Intercultural theatre company, based in Vancouver British Columbia dedicated to developing, producing and touring Indigenous and multicultural works. It was founded by Marie Clements in 2001 as a First Nations Theatre company, and has since expanded its mandate.
Urban ink works with other community and cultural groups, and employs multidisciplinary forms and techniques including storytelling, dance and film in its innovative projects.
Productions include Burning Vision (2002) by Marie Clements, in association with Rumble Theatre; Rare Earth Arias (2002) featuring the commissioned word arias of six women writers from the downtown eastside; Hunted (Waterfront Theatre 2003), a collective creation inspired by the art and stories found in Japanese comic books, conceived and directed by Maiko Bae Yamamoto, artistic associate of urban ink productions.
Women in Fish -- Hours of Water (Galiano Island 2003) was an interactive installation of fishing and domestic artefacts mounted in conjunction with a live docudrama taped from radio, which unfolded over five nights and six episodes, and involving over 100 participants made up of established and emerging artists and community participants. It assembled the stories of the women on Galiano Island in relation to the dying fishing industry, the sea, and the fishermen, conceived and directed by Marie Clements and Kathleen Flaherty from CBC Radio.
More recent projects include The Arrivals Project, a series of workshops in collaboration with local theatre groups which facilitated artists in a dramatization of their own histories of displacement, using stories and cultural practices. Workshops were offered across Canada, in the UK, Colombia, the Caribbean, and Europe.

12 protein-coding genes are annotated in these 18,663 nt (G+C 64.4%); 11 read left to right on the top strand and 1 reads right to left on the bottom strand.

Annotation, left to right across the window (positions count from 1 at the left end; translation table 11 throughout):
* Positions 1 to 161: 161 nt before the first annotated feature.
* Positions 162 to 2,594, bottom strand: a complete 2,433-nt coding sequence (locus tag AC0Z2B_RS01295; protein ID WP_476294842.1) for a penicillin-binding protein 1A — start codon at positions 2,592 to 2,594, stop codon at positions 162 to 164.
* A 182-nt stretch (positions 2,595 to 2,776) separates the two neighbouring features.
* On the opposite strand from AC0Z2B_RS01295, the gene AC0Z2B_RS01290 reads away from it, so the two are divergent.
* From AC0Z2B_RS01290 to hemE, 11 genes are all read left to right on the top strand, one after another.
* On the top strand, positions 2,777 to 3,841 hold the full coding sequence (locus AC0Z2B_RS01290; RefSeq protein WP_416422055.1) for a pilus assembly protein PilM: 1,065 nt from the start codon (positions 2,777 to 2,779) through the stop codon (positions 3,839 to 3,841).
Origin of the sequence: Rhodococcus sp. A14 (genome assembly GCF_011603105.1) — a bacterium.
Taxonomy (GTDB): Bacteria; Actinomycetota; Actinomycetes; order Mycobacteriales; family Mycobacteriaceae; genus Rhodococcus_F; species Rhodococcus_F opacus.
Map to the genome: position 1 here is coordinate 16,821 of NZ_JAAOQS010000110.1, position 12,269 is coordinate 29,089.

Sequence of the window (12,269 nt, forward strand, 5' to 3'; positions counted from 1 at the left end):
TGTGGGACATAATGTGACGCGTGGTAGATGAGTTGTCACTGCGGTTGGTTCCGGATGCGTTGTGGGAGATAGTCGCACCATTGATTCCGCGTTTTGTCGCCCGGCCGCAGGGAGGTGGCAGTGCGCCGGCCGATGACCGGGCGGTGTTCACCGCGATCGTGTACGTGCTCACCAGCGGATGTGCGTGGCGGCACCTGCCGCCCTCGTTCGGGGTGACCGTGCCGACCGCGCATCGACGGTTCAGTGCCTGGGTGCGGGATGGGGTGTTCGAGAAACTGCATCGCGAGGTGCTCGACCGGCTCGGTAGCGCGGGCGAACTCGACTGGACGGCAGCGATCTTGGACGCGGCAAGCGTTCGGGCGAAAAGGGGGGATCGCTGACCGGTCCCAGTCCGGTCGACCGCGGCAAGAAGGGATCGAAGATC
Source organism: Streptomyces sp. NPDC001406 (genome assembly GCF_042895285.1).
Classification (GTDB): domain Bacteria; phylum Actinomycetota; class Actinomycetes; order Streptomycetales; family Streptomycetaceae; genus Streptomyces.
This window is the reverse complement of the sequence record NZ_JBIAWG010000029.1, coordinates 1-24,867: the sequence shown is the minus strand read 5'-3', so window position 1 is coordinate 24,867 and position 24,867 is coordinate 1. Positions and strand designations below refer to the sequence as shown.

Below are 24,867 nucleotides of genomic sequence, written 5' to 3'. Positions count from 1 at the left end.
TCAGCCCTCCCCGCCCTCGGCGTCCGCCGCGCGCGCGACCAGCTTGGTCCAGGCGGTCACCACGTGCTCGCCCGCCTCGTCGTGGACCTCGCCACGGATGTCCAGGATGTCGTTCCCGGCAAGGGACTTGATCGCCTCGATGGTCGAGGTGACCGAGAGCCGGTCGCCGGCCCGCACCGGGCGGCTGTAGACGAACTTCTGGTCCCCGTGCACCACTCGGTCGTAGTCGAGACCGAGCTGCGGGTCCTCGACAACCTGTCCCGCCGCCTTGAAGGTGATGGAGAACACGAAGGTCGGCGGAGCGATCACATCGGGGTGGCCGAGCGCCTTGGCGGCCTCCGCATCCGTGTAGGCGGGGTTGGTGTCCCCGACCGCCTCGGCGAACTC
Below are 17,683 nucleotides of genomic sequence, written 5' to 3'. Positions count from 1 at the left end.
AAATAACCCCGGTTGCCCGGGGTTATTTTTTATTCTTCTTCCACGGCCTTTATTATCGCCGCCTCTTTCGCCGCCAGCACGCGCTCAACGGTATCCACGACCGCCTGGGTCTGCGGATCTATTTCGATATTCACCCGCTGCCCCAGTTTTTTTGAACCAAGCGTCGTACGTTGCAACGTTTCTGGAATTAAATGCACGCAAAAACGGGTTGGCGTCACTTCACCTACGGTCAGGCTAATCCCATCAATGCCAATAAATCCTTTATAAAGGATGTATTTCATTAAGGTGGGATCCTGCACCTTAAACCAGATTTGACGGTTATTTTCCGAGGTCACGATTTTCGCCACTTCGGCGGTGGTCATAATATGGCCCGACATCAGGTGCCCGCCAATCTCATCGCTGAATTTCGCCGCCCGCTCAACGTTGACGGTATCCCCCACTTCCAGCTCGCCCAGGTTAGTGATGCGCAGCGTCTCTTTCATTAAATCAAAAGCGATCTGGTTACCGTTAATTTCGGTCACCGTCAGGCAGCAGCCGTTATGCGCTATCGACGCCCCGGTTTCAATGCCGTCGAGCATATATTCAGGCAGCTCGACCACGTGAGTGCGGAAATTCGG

Vanishing: Letters from the Downtown Eastside (Firehall Arts Centre May 2009) comprised visuals and writing by the Downtown Eastside Women’s Writing Group, directed by Rosemary Georgeson and Diane Roberts. In November 2009 urban ink in association with Raven Spirit Dance premiered Dreamcatcher, part 2 of the Vanishing Project.
In 2010 M. NourbeSe Philip was the Canada Council Artist in Residence, and her poetry cycle, Zong was adapted for the stage.
Children of God by Corey Payette (with Raven Theatre)--"a beautiful heartbreaking musical about the residential school experience”--premiered in Vancouver in May 2017, and then toured to the National Arts Centre’s mainstage in June 2017, and the Citadel Theatre in March 2018.
The second Artistic Director was Diane Roberts. The current A.D. is Corey Payette. In 2018, he was awarded the John Hirsch Prize for new and developing theatre directors who have demonstrated great potential for future excellence and exciting artistic vision.
Last updated 2019-10-22